Thatcher's Foreign Secretary Wanted to Ban Protests that Endangered Arms Deals

Secret documents revealed by VICE show how Sir Geoffrey Howe discussed changing the law to enable the government to ban protests that would offend foreign governments.

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Jul 11 2018, 8:30am

Margaret Thatcher Prime Minister with Geoffrey Howe MP on their way to China 1984 (Trinity Mirror / Mirrorpix / Alamy Stock Photo)

Margaret Thatcher's Foreign Secretary wanted the Metropolitan Police to ban protests in order to protect trade deals. Secret documents revealed for the first time by VICE after a four year freedom of information battle show how Sir Geoffrey Howe wanted to stop Sikh activists from demonstrating in London, fearing they would scupper arms deals and other business with India worth £5 billion.

The documents relate to secret discussions that happened in 1984, in the weeks after Indian Prime Minister Indira Gandhi was assassinated by her Sikh bodyguards. Her murder was a reaction to the Indian army's bloody assault earlier that year on the Sikh holy site in Amritsar, which was occupied by disaffected Sikhs. Hundreds, if not thousands, of Sikh pilgrims died in the clearance operation.

The loss of life at Amritsar outraged many Sikhs in the UK, where the community numbered some 350,000. However, Thatcher's Cabinet had a "clear preference… for a ban on Sikh marches". Such action would breach the Public Order Act 1936, which only allowed a ban on freedom of assembly if there was a risk of violence – something the Metropolitan police deemed unlikely.

Despite these legal obstacles, Thatcher's Foreign Secretary argued strongly to consider the wider picture: "Sir Geoffrey Howe continues to believe that a Sikh march in present circumstance would carry very serious risks, both for Indo/British relations and for law and order in this country. Whatever undertakings may be given by the organisers of the march, Sikh extremists are bound to attempt to exploit it."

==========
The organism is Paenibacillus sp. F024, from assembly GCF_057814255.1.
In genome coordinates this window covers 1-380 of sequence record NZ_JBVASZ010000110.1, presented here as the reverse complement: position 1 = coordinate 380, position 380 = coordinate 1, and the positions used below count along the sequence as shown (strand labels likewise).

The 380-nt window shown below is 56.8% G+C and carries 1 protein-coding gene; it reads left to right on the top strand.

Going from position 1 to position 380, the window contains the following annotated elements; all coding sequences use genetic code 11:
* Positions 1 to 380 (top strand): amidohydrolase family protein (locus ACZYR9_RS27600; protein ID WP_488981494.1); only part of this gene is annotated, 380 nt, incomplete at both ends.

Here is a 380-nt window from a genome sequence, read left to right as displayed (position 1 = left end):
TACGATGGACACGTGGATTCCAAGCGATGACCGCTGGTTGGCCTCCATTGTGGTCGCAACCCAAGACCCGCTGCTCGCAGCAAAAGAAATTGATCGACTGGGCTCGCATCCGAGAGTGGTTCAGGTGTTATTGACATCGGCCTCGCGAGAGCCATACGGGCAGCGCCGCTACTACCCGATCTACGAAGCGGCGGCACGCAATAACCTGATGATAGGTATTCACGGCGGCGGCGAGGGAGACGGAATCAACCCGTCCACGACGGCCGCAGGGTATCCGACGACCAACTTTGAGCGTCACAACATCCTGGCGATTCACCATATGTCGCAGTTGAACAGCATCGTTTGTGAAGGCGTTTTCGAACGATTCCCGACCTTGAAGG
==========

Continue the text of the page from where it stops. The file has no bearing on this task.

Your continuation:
The Foreign Office was under intense pressure from Indian diplomats to "somehow silence" a leading Sikh dissident in the UK, Dr Chauhan, in ways that the acting Indian High Commissioner "was unable to specify". While the Foreign Office ruled out doing anything illegal, it lobbied the Home Secretary Leon Brittan to ban Sikh rallies in London.

"Such a march would also undoubtedly have serious repercussions in India," Sir Geoffrey Howe's private secretary Leonard Appleyard wrote. "It could help to inflame inter-communal feeling there. It would certainly serve to stir up anti-British feeling, of which there has already been evidence, so putting British property and even lives at risk in India. It will also further intensify the Indian government's resentment against the UK and unwillingness of HMG, as they see it, to do anything to curb the activities of Sikh extremists in this country. Contracts which would be potentially at risk from a trade boycott amount to some £5 billion."

In 1984, Whitehall was eager to sell Westlands helicopters to India's state-owned oil and natural gas corporation, as well as other lucrative arms contracts to the Indian military, involving British companies like BAE.

"Sir Geoffrey appreciates that matters of this kind, arising from events overseas, are probably not directly relevant to the considerations which the Commissioner is entitled to have in mind when considering whether or not to propose a further ban on marches in London," the letter continued. "But he considers that they are illustrative of the extreme tensions which can all too easily arise in London as a result of, or in the course of, any march of the kind proposed… He continues, therefore, to hope that this evidence could enable the Commissioner to continue the ban."